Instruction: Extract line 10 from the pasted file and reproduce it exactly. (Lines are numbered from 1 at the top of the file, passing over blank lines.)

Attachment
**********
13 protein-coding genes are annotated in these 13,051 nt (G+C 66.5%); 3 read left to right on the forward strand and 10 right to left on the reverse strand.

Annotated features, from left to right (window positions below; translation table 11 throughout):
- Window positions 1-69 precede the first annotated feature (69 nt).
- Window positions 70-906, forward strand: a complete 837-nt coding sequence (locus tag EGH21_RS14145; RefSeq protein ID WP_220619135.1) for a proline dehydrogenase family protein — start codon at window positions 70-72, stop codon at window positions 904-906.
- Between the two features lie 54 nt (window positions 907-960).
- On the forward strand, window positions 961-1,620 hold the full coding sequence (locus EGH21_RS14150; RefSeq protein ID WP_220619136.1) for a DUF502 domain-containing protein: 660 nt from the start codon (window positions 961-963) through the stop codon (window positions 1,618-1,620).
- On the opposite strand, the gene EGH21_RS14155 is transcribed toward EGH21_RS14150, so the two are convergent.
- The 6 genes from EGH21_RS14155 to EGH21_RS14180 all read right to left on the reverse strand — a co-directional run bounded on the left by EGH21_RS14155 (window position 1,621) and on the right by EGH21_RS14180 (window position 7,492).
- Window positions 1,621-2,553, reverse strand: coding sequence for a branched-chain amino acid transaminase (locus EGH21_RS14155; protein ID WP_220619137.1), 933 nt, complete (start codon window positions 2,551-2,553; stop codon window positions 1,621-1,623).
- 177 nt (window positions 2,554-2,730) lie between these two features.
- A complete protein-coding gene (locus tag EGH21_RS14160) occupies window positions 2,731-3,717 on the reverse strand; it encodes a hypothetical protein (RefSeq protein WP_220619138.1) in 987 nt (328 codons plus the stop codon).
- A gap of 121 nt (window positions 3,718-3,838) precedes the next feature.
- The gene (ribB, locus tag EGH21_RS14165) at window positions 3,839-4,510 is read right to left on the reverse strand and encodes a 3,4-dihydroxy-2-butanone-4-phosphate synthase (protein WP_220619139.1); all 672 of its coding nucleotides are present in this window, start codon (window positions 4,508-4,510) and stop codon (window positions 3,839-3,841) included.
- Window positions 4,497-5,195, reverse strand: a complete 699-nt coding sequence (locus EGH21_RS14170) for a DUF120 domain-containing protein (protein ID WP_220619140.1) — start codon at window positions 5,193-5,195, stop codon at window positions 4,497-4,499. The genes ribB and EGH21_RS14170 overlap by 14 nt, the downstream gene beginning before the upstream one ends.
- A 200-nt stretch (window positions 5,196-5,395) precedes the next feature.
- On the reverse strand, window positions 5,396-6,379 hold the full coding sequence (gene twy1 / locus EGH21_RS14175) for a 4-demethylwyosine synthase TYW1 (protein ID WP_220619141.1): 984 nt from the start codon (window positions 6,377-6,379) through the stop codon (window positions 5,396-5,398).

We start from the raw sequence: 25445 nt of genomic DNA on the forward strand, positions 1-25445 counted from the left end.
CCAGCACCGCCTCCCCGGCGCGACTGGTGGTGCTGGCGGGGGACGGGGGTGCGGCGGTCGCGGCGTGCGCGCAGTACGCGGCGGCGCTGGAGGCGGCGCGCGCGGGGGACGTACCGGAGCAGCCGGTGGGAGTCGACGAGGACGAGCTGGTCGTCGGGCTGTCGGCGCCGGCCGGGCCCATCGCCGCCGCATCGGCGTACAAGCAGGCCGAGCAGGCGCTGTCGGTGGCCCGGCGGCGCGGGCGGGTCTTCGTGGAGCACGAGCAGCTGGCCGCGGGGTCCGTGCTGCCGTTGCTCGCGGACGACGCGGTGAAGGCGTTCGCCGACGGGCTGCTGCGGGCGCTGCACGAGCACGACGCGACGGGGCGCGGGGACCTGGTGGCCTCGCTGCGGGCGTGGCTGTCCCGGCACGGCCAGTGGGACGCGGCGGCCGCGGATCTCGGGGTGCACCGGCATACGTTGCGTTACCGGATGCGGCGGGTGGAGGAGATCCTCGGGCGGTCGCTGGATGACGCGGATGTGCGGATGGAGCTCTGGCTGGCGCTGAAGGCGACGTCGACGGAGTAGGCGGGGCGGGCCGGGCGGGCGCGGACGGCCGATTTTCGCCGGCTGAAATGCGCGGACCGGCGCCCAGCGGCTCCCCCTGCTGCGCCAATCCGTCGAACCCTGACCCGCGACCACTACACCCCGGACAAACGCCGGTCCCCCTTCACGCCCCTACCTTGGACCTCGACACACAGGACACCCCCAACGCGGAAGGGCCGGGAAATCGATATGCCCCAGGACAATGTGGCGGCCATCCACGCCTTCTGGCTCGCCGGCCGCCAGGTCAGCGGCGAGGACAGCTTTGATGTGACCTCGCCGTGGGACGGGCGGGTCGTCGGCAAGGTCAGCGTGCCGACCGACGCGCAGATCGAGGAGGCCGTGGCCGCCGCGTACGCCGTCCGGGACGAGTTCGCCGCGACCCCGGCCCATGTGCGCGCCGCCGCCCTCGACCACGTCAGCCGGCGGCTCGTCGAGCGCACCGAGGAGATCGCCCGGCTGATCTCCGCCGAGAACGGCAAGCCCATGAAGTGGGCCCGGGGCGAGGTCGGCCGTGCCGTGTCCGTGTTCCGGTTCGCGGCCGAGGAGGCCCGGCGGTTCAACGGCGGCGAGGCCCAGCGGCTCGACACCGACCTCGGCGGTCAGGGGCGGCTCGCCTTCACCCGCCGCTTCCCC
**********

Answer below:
- 177 nt (window positions 2,554-2,730) lie between these two features.